Self-esteem, acceptance, self-worth were all things I was struggling with. I knew I had to build my self-esteem up in order to change the way my story was being lived. I’d begun the process while writing Let There Be Life but I was far from having made the transition completely.  You see, there was this little thing that kept me caught in the “two steps forward, one step back cha-cha”.  I was losing my hair.  Now, you know what hair means to Black women. I’ll spare you the rhetoric and sum it up with what it meant to me. At a time when I was struggling to look myself in the mirror and see my worth, there was this balding patch spreading across my head like fire through a dry forest. By 2008 I was wearing wigs because there was no other way to cover the loss. As far as my self-worth was concerned, losing my natural hair dropped my value down to that of a counterfeit three dollar bill. I was on the verge of giving up the fight.

 

Front Book CoverInstead, my Divinity and my Muse got together and brought me Charise, the leading lady of Hello Diva. Of course, she’s a writer who came from a childhood filled with bullying and abuse, who is also losing her hair.  She is on the verge of giving up when things take a sudden turn in her career and her look. She sells her first novel to a big name publisher, then gets this fabulous weave.  As I was writing the pivotal scene in the story – where she discovers a fundamental truth about the power of self-love –  I started thinking it was probably what a lot of women needed to hear.  Hello Diva hit the streets in 2010, and in promoting it I changed. I stopped stressing over what was going on under the wigs; I stopped equating my hair loss to my self-worth and I stopped worrying so much over what others might think. That one book and I can now stand in front of an audience and say, yeah, it’s fake, but what’s underneath is one of the  real-est women you will ever meet.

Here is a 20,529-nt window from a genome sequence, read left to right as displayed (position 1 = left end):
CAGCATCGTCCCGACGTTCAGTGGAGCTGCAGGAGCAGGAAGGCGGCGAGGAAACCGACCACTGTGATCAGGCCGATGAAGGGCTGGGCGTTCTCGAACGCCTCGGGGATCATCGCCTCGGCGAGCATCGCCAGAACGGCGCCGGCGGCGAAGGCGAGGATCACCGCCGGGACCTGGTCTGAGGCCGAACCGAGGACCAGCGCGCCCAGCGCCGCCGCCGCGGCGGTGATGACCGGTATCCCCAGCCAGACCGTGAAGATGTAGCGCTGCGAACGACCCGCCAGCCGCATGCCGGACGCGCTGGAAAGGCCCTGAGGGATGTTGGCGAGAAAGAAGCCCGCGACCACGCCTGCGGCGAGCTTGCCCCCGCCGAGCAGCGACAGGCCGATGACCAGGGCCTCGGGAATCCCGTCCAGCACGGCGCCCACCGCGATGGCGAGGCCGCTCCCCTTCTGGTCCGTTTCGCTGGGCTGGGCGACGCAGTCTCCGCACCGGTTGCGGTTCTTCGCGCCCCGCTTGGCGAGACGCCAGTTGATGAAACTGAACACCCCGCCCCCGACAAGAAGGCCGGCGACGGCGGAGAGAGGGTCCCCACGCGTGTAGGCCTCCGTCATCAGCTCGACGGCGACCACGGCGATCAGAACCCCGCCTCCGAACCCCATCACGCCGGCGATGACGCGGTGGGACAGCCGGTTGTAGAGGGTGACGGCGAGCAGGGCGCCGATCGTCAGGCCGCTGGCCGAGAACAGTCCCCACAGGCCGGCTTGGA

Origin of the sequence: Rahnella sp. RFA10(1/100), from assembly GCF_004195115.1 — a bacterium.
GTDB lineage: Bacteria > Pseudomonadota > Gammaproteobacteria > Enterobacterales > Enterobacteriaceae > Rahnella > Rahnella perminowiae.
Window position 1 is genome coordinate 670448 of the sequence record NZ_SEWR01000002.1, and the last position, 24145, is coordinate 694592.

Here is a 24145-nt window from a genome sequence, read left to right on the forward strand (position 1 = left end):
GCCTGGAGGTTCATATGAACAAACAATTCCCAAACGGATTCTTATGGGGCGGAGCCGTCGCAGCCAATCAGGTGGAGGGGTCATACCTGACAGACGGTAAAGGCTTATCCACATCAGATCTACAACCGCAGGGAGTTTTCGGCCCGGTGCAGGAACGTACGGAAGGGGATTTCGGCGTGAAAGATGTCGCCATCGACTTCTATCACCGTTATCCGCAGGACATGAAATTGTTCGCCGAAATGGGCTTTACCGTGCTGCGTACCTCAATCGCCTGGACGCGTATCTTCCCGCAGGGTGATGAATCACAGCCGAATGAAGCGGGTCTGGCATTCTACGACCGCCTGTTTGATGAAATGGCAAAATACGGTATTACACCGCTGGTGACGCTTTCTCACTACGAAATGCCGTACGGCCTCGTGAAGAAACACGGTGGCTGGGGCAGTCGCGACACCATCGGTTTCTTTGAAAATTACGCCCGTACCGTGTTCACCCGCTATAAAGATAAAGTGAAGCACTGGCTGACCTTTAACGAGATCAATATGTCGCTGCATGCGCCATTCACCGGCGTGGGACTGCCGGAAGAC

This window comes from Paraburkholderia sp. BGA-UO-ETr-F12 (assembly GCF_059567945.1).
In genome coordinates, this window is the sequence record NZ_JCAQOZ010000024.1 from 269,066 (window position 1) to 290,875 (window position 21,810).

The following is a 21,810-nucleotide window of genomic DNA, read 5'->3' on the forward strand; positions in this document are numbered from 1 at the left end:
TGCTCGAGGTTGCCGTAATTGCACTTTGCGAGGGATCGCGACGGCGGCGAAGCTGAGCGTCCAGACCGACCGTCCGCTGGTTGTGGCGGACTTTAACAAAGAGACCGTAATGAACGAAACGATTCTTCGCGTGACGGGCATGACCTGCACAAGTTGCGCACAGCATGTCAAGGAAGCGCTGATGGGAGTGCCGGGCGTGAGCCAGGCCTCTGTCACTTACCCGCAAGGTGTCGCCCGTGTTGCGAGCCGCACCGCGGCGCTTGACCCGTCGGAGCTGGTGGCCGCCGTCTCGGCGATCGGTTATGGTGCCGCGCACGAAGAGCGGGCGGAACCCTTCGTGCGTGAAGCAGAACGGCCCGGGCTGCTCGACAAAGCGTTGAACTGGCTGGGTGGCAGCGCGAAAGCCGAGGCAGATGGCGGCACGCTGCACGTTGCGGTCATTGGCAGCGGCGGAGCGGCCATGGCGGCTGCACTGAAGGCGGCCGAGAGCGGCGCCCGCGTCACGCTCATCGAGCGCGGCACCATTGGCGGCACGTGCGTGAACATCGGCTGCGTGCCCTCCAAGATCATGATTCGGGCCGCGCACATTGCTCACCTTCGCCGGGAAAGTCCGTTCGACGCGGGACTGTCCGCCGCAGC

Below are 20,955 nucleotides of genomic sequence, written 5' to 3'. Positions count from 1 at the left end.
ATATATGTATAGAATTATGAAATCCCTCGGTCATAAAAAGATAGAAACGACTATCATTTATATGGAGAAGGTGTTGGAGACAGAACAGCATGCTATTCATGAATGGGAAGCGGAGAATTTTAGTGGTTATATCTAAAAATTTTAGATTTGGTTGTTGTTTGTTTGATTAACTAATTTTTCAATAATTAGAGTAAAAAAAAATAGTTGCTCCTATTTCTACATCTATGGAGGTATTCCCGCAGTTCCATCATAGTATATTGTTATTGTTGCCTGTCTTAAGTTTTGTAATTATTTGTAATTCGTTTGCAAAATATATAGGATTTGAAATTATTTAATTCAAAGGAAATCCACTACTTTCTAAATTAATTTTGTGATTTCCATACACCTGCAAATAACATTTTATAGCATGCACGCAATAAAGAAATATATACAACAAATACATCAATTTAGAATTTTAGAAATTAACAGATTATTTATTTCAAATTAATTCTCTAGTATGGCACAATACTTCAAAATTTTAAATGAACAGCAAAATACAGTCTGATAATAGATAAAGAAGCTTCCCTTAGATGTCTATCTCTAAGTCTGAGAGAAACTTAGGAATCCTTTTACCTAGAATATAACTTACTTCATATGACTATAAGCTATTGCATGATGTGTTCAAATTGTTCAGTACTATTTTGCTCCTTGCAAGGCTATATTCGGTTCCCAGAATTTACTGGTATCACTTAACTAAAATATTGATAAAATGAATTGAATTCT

But you know how life works, two steps forward, one step back. There were still lessons to be learned. Que the dramatic music and bring on a new leading man. Yes, I met a man, New Year’s day, 2011. I wish I could tell you that it was love and that he and I are blissfully together to this day, but that wouldn’t make for a good story, now would it? Up until him, I’d thought I had a fairly solid hold on my feelings. By hold, I mean, I believed I didn’t have any.  I had channeled my feelings for so long into my writing that I had convinced myself they only existed on paper. I didn’t cry, didn’t “love”, didn’t trust, I didn’t FEEL. Then he came along. I won’t bore you with the details, suffice it to say that when it was all said and done and he’d gone on to see other people, I was an emotional wreck. I had all the feels, as my daughter’s generation puts it. I’m sure menopause played a part as well, but what it boiled down to was in 2012, I suffered an emotional breakdown.  And the book, Breaking Point was born.sample front cover 1